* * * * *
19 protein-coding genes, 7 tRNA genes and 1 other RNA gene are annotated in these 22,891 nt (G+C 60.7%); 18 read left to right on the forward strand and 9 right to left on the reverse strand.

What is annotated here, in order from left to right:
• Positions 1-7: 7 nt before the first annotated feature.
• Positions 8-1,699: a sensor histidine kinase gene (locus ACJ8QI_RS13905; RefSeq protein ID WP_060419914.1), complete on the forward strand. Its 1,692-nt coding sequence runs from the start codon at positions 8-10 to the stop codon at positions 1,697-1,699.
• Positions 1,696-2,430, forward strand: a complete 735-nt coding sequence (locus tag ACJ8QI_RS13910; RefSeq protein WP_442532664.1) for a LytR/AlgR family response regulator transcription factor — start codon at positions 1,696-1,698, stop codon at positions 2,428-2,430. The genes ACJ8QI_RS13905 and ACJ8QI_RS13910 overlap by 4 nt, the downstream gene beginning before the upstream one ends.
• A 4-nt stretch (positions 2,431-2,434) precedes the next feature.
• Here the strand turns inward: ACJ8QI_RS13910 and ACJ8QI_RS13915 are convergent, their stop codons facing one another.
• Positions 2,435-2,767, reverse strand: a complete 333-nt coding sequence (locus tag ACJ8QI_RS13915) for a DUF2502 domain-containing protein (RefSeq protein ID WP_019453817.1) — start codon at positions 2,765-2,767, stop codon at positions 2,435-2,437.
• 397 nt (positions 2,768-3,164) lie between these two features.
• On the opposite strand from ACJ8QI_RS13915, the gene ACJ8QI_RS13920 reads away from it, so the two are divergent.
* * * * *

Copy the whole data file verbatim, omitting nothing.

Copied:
19 protein-coding genes, 7 tRNA genes and 1 other RNA gene are annotated in these 22,891 nt (G+C 60.7%); 18 read left to right on the forward strand and 9 right to left on the reverse strand.

What is annotated here, in order from left to right:
• Positions 1-7: 7 nt before the first annotated feature.
• Positions 8-1,699: a sensor histidine kinase gene (locus ACJ8QI_RS13905; RefSeq protein ID WP_060419914.1), complete on the forward strand. Its 1,692-nt coding sequence runs from the start codon at positions 8-10 to the stop codon at positions 1,697-1,699.
• Positions 1,696-2,430, forward strand: a complete 735-nt coding sequence (locus tag ACJ8QI_RS13910; RefSeq protein WP_442532664.1) for a LytR/AlgR family response regulator transcription factor — start codon at positions 1,696-1,698, stop codon at positions 2,428-2,430. The genes ACJ8QI_RS13905 and ACJ8QI_RS13910 overlap by 4 nt, the downstream gene beginning before the upstream one ends.
• A 4-nt stretch (positions 2,431-2,434) precedes the next feature.
• Here the strand turns inward: ACJ8QI_RS13910 and ACJ8QI_RS13915 are convergent, their stop codons facing one another.
• Positions 2,435-2,767, reverse strand: a complete 333-nt coding sequence (locus tag ACJ8QI_RS13915) for a DUF2502 domain-containing protein (RefSeq protein ID WP_019453817.1) — start codon at positions 2,765-2,767, stop codon at positions 2,435-2,437.
• 397 nt (positions 2,768-3,164) lie between these two features.
• On the opposite strand from ACJ8QI_RS13915, the gene ACJ8QI_RS13920 reads away from it, so the two are divergent.